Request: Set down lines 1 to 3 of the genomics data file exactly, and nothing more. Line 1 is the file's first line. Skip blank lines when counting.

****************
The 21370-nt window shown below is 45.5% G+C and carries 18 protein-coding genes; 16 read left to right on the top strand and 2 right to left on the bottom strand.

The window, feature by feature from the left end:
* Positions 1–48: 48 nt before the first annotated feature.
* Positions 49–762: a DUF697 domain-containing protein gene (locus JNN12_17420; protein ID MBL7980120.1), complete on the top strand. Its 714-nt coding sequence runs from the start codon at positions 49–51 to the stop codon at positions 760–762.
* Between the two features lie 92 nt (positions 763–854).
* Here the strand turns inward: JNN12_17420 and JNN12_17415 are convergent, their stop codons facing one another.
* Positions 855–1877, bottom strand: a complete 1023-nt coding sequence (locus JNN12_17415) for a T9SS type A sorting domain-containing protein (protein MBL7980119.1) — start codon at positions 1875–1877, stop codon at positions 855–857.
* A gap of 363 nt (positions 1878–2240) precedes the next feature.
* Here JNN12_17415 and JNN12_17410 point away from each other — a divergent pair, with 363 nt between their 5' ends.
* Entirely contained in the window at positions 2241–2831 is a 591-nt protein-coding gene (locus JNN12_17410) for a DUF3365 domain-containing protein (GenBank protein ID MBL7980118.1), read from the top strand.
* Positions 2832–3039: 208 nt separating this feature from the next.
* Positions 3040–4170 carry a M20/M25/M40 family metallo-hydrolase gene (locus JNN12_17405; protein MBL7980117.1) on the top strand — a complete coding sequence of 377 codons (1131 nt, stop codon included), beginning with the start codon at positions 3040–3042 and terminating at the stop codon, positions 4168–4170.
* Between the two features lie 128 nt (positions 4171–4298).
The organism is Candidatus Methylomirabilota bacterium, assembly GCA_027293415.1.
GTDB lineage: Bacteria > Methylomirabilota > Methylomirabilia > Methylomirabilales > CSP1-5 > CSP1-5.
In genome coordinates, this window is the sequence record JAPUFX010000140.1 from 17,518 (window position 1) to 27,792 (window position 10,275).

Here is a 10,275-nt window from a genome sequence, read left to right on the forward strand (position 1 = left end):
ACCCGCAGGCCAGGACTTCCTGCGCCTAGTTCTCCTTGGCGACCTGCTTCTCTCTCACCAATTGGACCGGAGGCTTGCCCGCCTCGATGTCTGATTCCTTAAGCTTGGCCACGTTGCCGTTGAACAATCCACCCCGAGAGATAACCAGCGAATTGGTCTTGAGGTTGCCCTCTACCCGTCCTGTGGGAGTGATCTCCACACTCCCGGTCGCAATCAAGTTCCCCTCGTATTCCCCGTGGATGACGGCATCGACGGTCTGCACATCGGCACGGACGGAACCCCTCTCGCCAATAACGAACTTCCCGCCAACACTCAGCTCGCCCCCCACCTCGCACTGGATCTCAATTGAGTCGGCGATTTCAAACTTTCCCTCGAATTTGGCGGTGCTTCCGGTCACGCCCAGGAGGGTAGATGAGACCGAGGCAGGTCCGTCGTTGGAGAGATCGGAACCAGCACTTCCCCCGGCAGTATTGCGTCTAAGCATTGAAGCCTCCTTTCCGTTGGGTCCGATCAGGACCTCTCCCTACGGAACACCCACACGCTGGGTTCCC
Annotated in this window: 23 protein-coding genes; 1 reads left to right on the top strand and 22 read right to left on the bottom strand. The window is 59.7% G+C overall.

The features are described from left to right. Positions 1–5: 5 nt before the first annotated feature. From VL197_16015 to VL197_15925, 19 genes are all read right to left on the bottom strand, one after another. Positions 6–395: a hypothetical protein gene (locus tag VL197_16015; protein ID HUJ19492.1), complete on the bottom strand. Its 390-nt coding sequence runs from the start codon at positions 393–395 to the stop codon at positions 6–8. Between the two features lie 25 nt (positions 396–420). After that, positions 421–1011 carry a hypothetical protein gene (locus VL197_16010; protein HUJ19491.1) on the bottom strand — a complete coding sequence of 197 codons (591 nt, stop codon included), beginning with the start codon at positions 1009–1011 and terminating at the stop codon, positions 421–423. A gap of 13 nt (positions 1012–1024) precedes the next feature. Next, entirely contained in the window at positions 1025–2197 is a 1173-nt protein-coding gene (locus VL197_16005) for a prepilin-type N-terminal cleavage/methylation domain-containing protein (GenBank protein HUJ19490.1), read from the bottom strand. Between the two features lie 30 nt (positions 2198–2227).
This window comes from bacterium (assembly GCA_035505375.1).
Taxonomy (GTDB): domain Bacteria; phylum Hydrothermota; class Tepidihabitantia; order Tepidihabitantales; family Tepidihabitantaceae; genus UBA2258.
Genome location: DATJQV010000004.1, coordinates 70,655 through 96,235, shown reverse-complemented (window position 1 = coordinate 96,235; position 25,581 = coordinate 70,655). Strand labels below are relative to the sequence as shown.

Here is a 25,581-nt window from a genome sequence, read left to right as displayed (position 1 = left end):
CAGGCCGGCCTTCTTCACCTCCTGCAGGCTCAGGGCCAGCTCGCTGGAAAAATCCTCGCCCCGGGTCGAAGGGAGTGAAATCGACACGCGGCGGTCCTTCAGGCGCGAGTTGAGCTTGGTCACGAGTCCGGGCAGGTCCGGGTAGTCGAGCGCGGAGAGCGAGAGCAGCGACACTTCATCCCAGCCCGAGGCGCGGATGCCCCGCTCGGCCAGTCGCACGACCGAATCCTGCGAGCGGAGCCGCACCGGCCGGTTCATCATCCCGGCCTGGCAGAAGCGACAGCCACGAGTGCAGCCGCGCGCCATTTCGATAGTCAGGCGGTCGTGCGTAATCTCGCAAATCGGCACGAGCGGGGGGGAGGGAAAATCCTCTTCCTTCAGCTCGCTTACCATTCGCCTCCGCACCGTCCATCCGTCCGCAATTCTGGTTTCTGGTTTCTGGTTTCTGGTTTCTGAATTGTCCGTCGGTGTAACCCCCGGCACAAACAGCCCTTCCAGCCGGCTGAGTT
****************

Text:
The 21370-nt window shown below is 45.5% G+C and carries 18 protein-coding genes; 16 read left to right on the top strand and 2 right to left on the bottom strand.

The window, feature by feature from the left end:
* Positions 1–48: 48 nt before the first annotated feature.